The architect then proceeded to explain that he wanted to use Shou Sugi Ban siding.  Shou Sugi Ban is an ancient Japanese method of charring cedar planks with fire to prepare them for use.  The planks have an interesting look to them, and the treatment also makes them more fire resistant.

Well, the GC and I had never heard of this, and my architect had never used them on any of his projects before either.  But this was the way he dreamed up my project and I’ve trusted his judgment thus far so we got to work in researching this possibility.

First thing we did was to Google it, of course.  Shou Sugi Ban pretty much consists of three steps:

  1. Burn the wood with a torch
  2. Brush it off by hand
  3. Treat it with some kind of oil finish

We also found a few places that sell pre-made Shou Sugi Ban siding planks.  One is in Texas, the other in Pennsylvania.

The architect was so excited about seeing this come to life, that he volunteered to help us practice making these boards.  So, we all met at my contractor’s house and got started.  The contractor bought a blow torch that hooks into a regular propane tank and a few samples of tongue and groove cedar planks.

Working on the rough side of the planks, we charred them with the torch.  It didn’t take very long at all for the planks to turn black.  If we held the torch in place for just a bit longer, the surface would start to crack in a pattern that resembled alligator skin.

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That gas tank isn’t just for BBQ!  It is also for making Shou Sugi Ban siding!

The contractor had also stained some planks black as a control group to hold next to our Shou Sugi Ban samples.  We held them next to each other and could see the difference.  There was more color depth in the charred boards, and the alligator texture gave it a very interesting look.

Next, we brushed the charred board off.  The alligator skin cracks immediately came off, and the board reverted to a more brown-like color.  This wasn’t the look we wanted at all, so we rejected the idea of brushing the boards off.

The problem became to figure out how to preserve the alligator skin cracks on the boards.  We figured that if they brushed off so easily, they’d weather off right away when we hung them on the house. So, we applied two coats of polyurethane to one of the boards, drying it quickly with a heat gun after each coat.

We took that sample and rubbed it with our fingers.  No residue came off and it looked like the two coats of poly did the trick.  The board held on to the color and texture we wanted, and it had a nice shine to it as well.  All we had to do was to remove step #2 from the traditional process and we had the look we wanted.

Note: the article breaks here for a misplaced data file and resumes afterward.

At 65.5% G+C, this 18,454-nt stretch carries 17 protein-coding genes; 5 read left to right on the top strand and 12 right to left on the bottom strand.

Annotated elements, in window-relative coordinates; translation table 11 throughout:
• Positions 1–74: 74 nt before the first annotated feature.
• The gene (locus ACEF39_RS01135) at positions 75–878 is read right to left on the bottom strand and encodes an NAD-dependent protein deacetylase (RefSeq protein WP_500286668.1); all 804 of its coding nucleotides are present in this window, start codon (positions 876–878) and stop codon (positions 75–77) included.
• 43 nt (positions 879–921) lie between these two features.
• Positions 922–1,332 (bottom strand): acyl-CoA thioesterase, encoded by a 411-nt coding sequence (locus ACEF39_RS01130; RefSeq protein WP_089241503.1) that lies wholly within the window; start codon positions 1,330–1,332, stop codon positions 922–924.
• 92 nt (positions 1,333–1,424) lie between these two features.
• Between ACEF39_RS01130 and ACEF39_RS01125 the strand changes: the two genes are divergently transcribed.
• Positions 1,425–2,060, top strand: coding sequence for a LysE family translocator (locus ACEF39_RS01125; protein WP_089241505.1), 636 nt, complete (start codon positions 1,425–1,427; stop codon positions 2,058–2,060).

We put the sample board down next to some vinyl siding samples and settled on one of them that matched best.  The vinyl siding will wrap most of the sides of the house, and maybe the back.  We’re considering Shou Sugi Ban planks for the back of the house if they aren’t cost prohibitive.

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The very bottom of this sample board is the Shou Sugi Ban we are looking for.  The rest of the house will be wrapped in vinyl siding in the “Misty Shadow” color shown here.

We’re going to price everything out this week, including getting a quote from the millshop in Pennsylvania that sells these types of planks off-the-shelf.  With any luck, we have a decision made early in the week and we can get the siding started shortly thereafter.

Next Up

Following the completion of the siding, we will start on the rough plumbing work.  This will require some final decisions on the layout of the kitchen and bathrooms.  This will include all of the various water fixtures (faucets, pot fillers, shower heads, etc.) so we can buy the rough-in valves that go behind the walls.

I reached out to my kitchen designer and we picked up the work we had started a year ago.  I went back to the showroom and refreshed my picks for the water fixtures throughout the house.  I also refreshed my wish list for kitchen appliances as well.  This was all my designer needed to get started on planning the final layouts for the kitchen and bathrooms.  When this is done, we can mark off where the valves need to go so the plumber can install them.

Bottom line is that we are moving at a faster pace than we ever have since the project started.  I’m communicating with the designer, contractor, and architect almost every day and we are making design decisions as we go.  The fun part is finally here!  Now, I just need to start to see the light at the end of the tunnel.  I still don’t have an ETA for completion and I have to continue to plan for the worst-case-scenario.